It's nine years since Shamrock Rovers last appeared in an FAI Cup final; nine long years since they suffered the heartache of a penalty shootout defeat to Sligo Rovers at the Aviva Stadium.
The Bit O'Red upset the odds that day (not seismically, they only finished four points behind the Hoops), denying the freshly-crowned league champions a double.
It was a bitterly disappointing end to to what could have been the most glorious of days. Michael O'Neill's side had arrived at Lansdowne Road dreaming of a double. They were floored by a Sligo punch.
Two members of the side involved that day return to the Aviva this afternoon in search of redemption. Goalkeeper Alan Mannus is the sole survivor of the starting XI. Stephen Bradley - sent off in extra-time back in 2010 - is now the boss.
Billy Dennehy also played for the Tallaght outfit that day. He was down to take the fifth penalty but didn't get the chance because his side missed their first four.
"It's a massive disappointment when you leave any cup final on the losing side. There's so much expectation and emotion that goes into the day," he tells RTÉ Sport, recalling an empty feeling of frustration in the aftermath.
"When you come out on the wrong side of the result there is massive disappointment and the regret as well at an opportunity missed.
"When we got to the cup final the players had been fighting for a league as well. Every point was vital, so we were focused on taking it game by game, but there's no doubt about it, when you have the break in between the league ending and the final, those couple of weeks in training are exciting."
Even now Dennehy savours the memory of the occasion. There's nothing like Cup final day, the colour and excitement. It can get to people.
"A lot of the players, especially for Dundalk, they've been to the Aviva many times before," the Tralee man adds.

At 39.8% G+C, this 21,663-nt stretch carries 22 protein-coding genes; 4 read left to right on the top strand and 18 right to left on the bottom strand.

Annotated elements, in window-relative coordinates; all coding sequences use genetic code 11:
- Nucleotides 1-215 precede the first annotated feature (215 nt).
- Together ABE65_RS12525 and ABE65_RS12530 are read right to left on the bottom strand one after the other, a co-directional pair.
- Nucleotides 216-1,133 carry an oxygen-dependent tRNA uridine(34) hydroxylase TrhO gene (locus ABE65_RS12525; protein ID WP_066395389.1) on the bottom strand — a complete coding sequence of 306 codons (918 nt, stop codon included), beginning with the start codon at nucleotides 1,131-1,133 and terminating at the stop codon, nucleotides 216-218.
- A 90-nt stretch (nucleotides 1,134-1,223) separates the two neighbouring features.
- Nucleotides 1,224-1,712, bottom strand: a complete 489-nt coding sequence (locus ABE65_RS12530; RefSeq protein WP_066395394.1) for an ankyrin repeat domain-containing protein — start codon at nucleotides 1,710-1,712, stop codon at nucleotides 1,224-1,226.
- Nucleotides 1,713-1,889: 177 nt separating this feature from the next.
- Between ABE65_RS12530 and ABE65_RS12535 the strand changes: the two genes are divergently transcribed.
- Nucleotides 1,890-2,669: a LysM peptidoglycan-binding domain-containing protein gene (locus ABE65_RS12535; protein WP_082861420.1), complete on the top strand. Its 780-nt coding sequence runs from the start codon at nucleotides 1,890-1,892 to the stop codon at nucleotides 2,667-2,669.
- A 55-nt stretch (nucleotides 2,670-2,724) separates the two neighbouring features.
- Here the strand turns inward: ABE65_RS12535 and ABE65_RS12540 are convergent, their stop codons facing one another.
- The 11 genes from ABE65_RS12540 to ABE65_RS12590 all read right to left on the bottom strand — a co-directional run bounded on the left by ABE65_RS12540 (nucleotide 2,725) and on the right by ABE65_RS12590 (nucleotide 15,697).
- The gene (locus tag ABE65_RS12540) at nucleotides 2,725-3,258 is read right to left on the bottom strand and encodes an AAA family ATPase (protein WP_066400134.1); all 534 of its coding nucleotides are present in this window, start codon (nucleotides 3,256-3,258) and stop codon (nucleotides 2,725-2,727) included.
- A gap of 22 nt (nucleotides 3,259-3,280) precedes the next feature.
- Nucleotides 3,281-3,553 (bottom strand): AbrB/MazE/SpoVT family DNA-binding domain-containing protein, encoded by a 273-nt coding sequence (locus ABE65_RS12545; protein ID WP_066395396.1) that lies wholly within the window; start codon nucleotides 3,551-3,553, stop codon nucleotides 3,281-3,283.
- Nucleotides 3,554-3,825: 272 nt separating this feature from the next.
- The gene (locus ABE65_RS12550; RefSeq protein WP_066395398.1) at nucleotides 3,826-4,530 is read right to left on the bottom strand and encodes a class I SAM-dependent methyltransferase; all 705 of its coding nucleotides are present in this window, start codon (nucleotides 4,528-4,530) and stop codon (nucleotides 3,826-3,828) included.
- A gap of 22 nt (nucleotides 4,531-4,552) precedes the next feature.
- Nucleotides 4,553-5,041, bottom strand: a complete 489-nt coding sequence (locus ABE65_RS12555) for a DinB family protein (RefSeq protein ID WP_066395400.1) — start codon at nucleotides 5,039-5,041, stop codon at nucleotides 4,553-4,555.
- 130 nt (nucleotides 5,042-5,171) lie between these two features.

"For a lot of the other lads it'll be their first time and it will be a big occasion for them and their families.
"The whole club is gearing towards the final. You can feel the atmosphere. You're going to get fitted for the club suit, all those things, it just makes for a great occasion.
"Rovers have been on a good journey over the last couple of games. I think this has come at the right time for them."
Bradley of course has seen it all before. That loss to Sligo cut him deep. His dismissal minutes before the end for a second yellow meant he had to watch the penalties from the stands.
It's surely crossed his mind this past week that this is a huge opportunity to heal that pain, to wipe it away, to end Shamrock Rovers' 32-year wait for the trophy and lead them up the steps as winners.
It could, Dennehy suggests, be written in the stars.
"Coming from Kerry I was a fish out of water when I moved up to Dublin," he says.
"Fellahs like Bradser made me feel very welcome at Shamrock Rovers. He's a Rovers man through and through. He was a fantastic team-mate. He got sent off in that final, but I think it's destiny that's brought him back here as a manager.